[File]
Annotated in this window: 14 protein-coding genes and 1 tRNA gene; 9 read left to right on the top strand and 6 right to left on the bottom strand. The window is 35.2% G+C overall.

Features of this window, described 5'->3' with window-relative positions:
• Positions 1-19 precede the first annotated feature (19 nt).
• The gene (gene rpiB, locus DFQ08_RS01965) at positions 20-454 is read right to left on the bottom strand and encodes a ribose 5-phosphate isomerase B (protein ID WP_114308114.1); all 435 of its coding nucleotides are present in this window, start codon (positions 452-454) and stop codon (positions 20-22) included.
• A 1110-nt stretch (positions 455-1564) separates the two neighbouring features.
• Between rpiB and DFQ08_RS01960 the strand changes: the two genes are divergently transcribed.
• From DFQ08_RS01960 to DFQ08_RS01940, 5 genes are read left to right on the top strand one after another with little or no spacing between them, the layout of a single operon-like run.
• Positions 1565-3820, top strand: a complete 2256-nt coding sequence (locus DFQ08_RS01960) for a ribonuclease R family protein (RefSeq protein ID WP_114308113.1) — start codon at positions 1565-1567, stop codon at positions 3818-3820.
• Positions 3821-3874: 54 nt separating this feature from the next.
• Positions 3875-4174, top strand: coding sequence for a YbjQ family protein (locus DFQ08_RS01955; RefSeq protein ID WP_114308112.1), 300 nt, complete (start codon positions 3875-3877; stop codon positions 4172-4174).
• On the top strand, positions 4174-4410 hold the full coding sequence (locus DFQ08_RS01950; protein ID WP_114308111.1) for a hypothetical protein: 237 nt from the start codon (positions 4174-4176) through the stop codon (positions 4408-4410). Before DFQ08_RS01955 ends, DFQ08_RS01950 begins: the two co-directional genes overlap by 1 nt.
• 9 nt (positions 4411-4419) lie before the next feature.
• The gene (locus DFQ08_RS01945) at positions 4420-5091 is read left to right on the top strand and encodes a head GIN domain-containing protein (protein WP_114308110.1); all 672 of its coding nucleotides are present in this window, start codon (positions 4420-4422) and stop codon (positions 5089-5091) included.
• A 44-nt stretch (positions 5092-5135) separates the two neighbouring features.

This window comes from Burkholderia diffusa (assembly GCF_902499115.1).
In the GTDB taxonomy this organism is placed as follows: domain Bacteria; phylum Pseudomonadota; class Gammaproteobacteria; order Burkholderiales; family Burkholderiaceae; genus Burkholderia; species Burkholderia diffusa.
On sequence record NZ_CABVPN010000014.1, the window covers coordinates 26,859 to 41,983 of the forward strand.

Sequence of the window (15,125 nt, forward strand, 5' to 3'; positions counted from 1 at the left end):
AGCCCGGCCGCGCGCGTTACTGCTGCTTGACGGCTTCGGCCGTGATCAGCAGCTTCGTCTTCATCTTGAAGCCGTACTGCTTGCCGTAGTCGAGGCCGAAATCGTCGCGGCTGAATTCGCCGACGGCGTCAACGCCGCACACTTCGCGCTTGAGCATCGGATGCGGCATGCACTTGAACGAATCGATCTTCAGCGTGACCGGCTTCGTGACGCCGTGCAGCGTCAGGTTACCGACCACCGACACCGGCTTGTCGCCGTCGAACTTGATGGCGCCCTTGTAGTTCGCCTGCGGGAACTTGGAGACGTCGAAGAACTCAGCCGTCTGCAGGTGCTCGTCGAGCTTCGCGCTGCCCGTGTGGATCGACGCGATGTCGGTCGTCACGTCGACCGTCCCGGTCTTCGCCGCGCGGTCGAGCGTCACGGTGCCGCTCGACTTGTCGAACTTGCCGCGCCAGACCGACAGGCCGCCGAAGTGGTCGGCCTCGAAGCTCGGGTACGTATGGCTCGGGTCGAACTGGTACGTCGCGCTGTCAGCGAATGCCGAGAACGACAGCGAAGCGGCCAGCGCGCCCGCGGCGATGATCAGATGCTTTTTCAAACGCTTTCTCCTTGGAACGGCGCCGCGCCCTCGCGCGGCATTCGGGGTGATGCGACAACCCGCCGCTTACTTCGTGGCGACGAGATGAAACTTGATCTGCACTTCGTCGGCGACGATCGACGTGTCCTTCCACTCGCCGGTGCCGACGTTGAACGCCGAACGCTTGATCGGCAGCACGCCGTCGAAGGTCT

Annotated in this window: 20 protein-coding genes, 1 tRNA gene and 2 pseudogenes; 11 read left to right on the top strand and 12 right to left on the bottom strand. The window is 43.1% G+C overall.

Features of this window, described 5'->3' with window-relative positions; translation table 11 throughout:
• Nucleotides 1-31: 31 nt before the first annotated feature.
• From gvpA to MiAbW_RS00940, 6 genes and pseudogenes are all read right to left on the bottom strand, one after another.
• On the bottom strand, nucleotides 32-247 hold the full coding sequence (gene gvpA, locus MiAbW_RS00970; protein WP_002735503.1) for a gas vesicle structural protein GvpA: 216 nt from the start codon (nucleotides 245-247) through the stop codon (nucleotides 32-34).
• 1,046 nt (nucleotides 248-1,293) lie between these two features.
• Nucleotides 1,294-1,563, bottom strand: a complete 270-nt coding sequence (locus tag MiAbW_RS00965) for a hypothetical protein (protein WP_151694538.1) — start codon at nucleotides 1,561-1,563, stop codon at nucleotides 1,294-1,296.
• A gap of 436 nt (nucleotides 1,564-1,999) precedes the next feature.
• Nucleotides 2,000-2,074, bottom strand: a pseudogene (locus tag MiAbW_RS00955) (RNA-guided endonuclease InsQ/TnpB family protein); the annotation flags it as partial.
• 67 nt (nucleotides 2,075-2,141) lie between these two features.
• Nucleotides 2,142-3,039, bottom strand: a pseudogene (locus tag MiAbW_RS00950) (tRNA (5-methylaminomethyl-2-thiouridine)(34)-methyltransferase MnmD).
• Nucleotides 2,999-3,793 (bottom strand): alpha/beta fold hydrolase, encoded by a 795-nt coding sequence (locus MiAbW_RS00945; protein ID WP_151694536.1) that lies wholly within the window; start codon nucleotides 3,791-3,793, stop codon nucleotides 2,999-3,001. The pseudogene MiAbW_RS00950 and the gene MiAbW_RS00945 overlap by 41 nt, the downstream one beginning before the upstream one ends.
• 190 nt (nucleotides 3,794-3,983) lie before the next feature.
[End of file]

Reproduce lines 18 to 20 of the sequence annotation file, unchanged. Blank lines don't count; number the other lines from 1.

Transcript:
Sequence of the window (15,125 nt, forward strand, 5' to 3'; positions counted from 1 at the left end):
AGCCCGGCCGCGCGCGTTACTGCTGCTTGACGGCTTCGGCCGTGATCAGCAGCTTCGTCTTCATCTTGAAGCCGTACTGCTTGCCGTAGTCGAGGCCGAAATCGTCGCGGCTGAATTCGCCGACGGCGTCAACGCCGCACACTTCGCGCTTGAGCATCGGATGCGGCATGCACTTGAACGAATCGATCTTCAGCGTGACCGGCTTCGTGACGCCGTGCAGCGTCAGGTTACCGACCACCGACACCGGCTTGTCGCCGTCGAACTTGATGGCGCCCTTGTAGTTCGCCTGCGGGAACTTGGAGACGTCGAAGAACTCAGCCGTCTGCAGGTGCTCGTCGAGCTTCGCGCTGCCCGTGTGGATCGACGCGATGTCGGTCGTCACGTCGACCGTCCCGGTCTTCGCCGCGCGGTCGAGCGTCACGGTGCCGCTCGACTTGTCGAACTTGCCGCGCCAGACCGACAGGCCGCCGAAGTGGTCGGCCTCGAAGCTCGGGTACGTATGGCTCGGGTCGAACTGGTACGTCGCGCTGTCAGCGAATGCCGAGAACGACAGCGAAGCGGCCAGCGCGCCCGCGGCGATGATCAGATGCTTTTTCAAACGCTTTCTCCTTGGAACGGCGCCGCGCCCTCGCGCGGCATTCGGGGTGATGCGACAACCCGCCGCTTACTTCGTGGCGACGAGATGAAACTTGATCTGCACTTCGTCGGCGACGATCGACGTGTCCTTCCACTCGCCGGTGCCGACGTTGAACGCCGAACGCTTGATCGGCAGCACGCCGTCGAAGGTCT

Annotated in this window: 20 protein-coding genes, 1 tRNA gene and 2 pseudogenes; 11 read left to right on the top strand and 12 right to left on the bottom strand. The window is 43.1% G+C overall.